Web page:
Can solar module producer Oerlikon inject new enthusiasm into amorphous silicon thin film technology, a method of making thin layers of solar material from silicon and which until now has struggled to compete in cost and efficiency? The Swiss company hopes to do so with the launch Tuesday of a new line of factory equipment that it says can make both low cost and higher efficiency solar panels.
The new equipment will be able to cut solar module production costs to 70 cents per watt, from the roughly $1 per watt that can be achieved today from the company’s existing line, said Chris O’Brien, head of North American marketing for Oerlikon. The stabilized efficiency of the new 143-watt panels will achieve 10 percent, up from around 9 percent with the older line. The company expects its customers will be rolling out new panels with a lower production cost and higher efficiency in 2012.
Stabilized efficiency is an industry standard for labeling an amorphous silicon panel’s efficiency (and power rating), and it refers to the efficiency and power a panel could yield after it’s been exposed to the sun for 1,000 hours. Amorphous silicon material, by its nature, loses some of its ability to convert sunlight into electricity quickly during an initial period.
“We are bullish on the thin film technology,” O’Brien said. “We think this set of announcements will go a long way to positioning Oerlikon Solar’s customers as among the low-cost leaders in the industry in 2012 time frame.”
In comparison, First Solar’s (s FSLR) cadmium telluride solar panels have lower power ratings but can already achieve a higher average efficiency of 11.2 percent and a manufacturing cost of 76 cents per watt.
Oerlikon is rolling out the new equipment at a time when amorphous-silicon technology still seems a dicey bet. Many startups have invested heavily by buying a full-line of equipment from suppliers such Oerlikon, but the equipment can only make solar panels with efficiencies lower than most of the competing products on the market.
It didn’t help that its once fierce competitor, Applied Materials, announced its exit from the thin-film business in July. The difficulties of raising money to buy factory equipment during recession, competition from crystalline silicon solar panel makers and a lower-than-expected growth in the utility market were to blame, said Applied’s CEO, Mike Splinter, at the time. Some of Applied’s customers have struggled mightily. The insolvency proceedings for Signet Solar’s German operations began last week. Another Applied customers, SunFilm, filed for insolvency in Germany earlier this year. Suntech Power recently abandoned its ambition to produce amorphous silicon thin films with Applied’s machines.
It’s now up to the remaining factory equipment developers such as Oerlikon and ULVAC in Japan – as well as their customers – to proselytize the benefits of amorphous silicon thin films. It helps that veteran solar players Sharp and Kaneka are both believers and have continued to invest in this technology. Kaneka announced the completion of a new factory in June.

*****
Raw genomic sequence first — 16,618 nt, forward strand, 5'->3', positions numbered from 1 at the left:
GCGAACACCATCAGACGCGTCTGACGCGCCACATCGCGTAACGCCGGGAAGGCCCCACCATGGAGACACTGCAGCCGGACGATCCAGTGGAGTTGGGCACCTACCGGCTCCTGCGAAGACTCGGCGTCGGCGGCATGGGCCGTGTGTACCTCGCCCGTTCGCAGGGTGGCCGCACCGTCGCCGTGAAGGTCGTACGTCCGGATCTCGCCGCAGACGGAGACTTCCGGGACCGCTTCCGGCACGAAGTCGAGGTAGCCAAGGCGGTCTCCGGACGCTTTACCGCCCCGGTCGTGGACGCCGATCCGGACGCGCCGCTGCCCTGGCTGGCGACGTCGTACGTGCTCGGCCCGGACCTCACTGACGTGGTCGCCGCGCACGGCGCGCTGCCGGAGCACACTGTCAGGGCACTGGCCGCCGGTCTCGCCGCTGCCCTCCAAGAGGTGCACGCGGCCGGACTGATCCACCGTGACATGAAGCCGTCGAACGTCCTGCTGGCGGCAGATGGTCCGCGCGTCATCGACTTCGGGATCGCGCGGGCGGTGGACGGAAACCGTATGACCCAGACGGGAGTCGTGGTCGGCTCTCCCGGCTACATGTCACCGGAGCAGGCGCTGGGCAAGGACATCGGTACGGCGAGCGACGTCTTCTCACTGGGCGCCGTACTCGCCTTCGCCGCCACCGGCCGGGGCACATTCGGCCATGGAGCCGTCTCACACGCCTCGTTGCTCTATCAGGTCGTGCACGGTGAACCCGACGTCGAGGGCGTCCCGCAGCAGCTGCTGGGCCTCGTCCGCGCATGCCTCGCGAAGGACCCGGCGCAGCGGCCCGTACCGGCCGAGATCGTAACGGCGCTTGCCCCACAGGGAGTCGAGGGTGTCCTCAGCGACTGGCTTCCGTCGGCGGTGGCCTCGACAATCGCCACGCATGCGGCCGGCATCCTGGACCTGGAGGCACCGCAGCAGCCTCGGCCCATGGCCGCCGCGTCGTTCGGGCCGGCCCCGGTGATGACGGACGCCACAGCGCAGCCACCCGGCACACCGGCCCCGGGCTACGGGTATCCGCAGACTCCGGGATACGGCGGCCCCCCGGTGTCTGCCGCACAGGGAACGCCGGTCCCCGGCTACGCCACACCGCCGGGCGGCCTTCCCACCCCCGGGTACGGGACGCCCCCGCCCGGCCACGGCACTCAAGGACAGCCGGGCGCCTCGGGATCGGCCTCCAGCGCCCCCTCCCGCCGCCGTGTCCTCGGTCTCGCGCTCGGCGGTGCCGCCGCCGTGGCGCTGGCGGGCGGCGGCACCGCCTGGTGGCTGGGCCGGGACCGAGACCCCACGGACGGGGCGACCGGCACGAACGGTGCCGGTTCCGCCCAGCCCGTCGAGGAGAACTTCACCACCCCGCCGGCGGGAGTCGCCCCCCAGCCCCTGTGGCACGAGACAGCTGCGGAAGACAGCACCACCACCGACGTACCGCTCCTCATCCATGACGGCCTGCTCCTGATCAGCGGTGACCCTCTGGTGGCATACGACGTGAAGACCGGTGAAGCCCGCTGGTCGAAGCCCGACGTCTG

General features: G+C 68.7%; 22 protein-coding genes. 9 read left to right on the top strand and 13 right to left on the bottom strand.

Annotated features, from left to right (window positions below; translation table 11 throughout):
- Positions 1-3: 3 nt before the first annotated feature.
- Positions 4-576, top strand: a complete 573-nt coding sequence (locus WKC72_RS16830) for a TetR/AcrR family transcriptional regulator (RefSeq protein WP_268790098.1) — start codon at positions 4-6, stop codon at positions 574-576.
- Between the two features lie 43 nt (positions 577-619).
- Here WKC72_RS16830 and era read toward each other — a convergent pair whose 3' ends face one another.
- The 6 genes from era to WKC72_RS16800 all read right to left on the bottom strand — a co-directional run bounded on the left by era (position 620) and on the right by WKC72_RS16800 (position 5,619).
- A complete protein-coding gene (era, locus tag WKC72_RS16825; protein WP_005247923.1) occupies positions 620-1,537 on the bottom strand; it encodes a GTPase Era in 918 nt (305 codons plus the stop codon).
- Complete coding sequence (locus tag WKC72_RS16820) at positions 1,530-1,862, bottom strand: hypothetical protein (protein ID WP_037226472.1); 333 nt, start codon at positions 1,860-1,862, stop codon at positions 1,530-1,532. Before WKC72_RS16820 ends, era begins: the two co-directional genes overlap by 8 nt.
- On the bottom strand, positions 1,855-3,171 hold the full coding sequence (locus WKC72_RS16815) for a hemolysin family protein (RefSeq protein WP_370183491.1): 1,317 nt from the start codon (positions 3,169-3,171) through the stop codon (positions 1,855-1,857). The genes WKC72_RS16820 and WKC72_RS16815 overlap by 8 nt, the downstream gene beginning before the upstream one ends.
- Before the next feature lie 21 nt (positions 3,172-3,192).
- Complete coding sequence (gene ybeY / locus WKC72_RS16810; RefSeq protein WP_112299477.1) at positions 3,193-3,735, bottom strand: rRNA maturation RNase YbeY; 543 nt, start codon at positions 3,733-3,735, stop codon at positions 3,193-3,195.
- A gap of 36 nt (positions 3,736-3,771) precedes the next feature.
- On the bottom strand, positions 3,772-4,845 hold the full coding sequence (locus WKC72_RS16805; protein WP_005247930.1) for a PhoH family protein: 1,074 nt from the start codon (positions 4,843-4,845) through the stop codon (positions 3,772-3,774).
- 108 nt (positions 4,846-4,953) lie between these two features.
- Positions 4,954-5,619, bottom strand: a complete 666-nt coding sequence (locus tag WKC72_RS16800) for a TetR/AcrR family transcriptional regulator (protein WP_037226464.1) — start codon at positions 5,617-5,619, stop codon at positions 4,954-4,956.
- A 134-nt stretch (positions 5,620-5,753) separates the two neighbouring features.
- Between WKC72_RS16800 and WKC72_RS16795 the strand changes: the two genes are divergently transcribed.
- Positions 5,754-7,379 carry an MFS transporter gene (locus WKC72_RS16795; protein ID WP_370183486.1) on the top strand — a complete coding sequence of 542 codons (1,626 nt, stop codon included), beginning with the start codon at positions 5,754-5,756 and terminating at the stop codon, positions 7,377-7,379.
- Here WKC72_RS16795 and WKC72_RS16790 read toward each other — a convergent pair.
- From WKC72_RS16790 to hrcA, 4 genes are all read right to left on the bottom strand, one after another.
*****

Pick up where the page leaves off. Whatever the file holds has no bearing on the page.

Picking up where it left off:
Oerlikon made several technology improvements to the new line, which produces solar panels with a layer of amorphous silicon and another layer of microcrystalline silicon. The new tools make it possible to deposit the silicon layers that are 30 percent thinner, a process that requires less material, speeds up the production rate and leads to the efficiency boost, O’Brien said. The company also is promoting a new sheet that protects the backside of the solar cells, claiming that the backsheet, by DuPont, can reflect unused light back to the silicon layers.
The equipment also comes with a laser tool that can cut thinner lines, leaving more cell areas intact to generate electricity. The laser equipment is what patterns and connects the cells, and the lines also act as arteries to move electrons out of them.
The new laser tool also can cut the lines in a way that reduces the voltage of each solar panel from 132-volt to 48-volt. Oerlikon’s customers asked for this change because installers want to be able string more panels per inverter, O’Brien said. Oerlikon can start shipping new equipment next year, and customers will be able to start mass production in 2012.
The company also announced that it worked with Corning to develop an 11.9 percent cell in the lab, a stabilized efficiency that has been verified by the National Renewable Energy Laboratory. Getting the technology out of the lab into commercial production will take time.
Many of Oerlikon’s customers are China, Taiwan and Europe, including Astronergy, Tianwei SolarFilms and Gadir Solar. Oerlikon announced its first U.S. customer, Clairvoyant Energy, last November, and said at the time that Clairvoyant planned to start production in late 2011.
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